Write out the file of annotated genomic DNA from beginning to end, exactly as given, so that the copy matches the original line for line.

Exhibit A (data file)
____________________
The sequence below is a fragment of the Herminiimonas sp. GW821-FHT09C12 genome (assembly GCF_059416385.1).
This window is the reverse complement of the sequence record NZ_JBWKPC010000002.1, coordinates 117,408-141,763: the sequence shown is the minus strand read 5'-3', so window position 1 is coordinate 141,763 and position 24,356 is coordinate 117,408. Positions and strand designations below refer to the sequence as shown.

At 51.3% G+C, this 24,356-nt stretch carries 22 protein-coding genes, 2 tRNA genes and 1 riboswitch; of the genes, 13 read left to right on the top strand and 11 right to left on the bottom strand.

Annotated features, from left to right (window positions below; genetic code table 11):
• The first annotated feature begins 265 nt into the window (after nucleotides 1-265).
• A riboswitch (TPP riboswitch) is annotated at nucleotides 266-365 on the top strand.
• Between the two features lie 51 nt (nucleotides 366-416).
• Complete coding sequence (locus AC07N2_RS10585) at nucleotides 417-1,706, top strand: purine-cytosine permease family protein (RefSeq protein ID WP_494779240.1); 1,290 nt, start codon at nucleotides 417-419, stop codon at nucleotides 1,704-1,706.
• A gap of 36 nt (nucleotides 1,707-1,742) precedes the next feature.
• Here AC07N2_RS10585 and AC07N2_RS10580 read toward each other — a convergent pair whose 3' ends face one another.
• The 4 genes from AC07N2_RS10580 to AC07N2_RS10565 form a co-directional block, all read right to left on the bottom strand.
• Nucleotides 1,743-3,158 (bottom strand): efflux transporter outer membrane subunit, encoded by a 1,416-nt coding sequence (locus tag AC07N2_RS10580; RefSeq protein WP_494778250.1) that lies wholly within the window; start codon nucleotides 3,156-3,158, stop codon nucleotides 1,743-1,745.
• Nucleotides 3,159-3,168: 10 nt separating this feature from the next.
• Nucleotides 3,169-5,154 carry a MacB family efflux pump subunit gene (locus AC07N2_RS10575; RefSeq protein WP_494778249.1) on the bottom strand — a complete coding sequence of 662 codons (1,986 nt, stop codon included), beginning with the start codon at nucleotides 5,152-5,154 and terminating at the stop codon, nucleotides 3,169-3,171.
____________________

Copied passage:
The sequence below is a fragment of the Herminiimonas sp. GW821-FHT09C12 genome (assembly GCF_059416385.1).
This window is the reverse complement of the sequence record NZ_JBWKPC010000002.1, coordinates 117,408-141,763: the sequence shown is the minus strand read 5'-3', so window position 1 is coordinate 141,763 and position 24,356 is coordinate 117,408. Positions and strand designations below refer to the sequence as shown.

At 51.3% G+C, this 24,356-nt stretch carries 22 protein-coding genes, 2 tRNA genes and 1 riboswitch; of the genes, 13 read left to right on the top strand and 11 right to left on the bottom strand.

Annotated features, from left to right (window positions below; genetic code table 11):
• The first annotated feature begins 265 nt into the window (after nucleotides 1-265).
• A riboswitch (TPP riboswitch) is annotated at nucleotides 266-365 on the top strand.
• Between the two features lie 51 nt (nucleotides 366-416).
• Complete coding sequence (locus AC07N2_RS10585) at nucleotides 417-1,706, top strand: purine-cytosine permease family protein (RefSeq protein ID WP_494779240.1); 1,290 nt, start codon at nucleotides 417-419, stop codon at nucleotides 1,704-1,706.
• A gap of 36 nt (nucleotides 1,707-1,742) precedes the next feature.
• Here AC07N2_RS10585 and AC07N2_RS10580 read toward each other — a convergent pair whose 3' ends face one another.
• The 4 genes from AC07N2_RS10580 to AC07N2_RS10565 form a co-directional block, all read right to left on the bottom strand.
• Nucleotides 1,743-3,158 (bottom strand): efflux transporter outer membrane subunit, encoded by a 1,416-nt coding sequence (locus tag AC07N2_RS10580; RefSeq protein WP_494778250.1) that lies wholly within the window; start codon nucleotides 3,156-3,158, stop codon nucleotides 1,743-1,745.
• Nucleotides 3,159-3,168: 10 nt separating this feature from the next.
• Nucleotides 3,169-5,154 carry a MacB family efflux pump subunit gene (locus AC07N2_RS10575; RefSeq protein WP_494778249.1) on the bottom strand — a complete coding sequence of 662 codons (1,986 nt, stop codon included), beginning with the start codon at nucleotides 5,152-5,154 and terminating at the stop codon, nucleotides 3,169-3,171.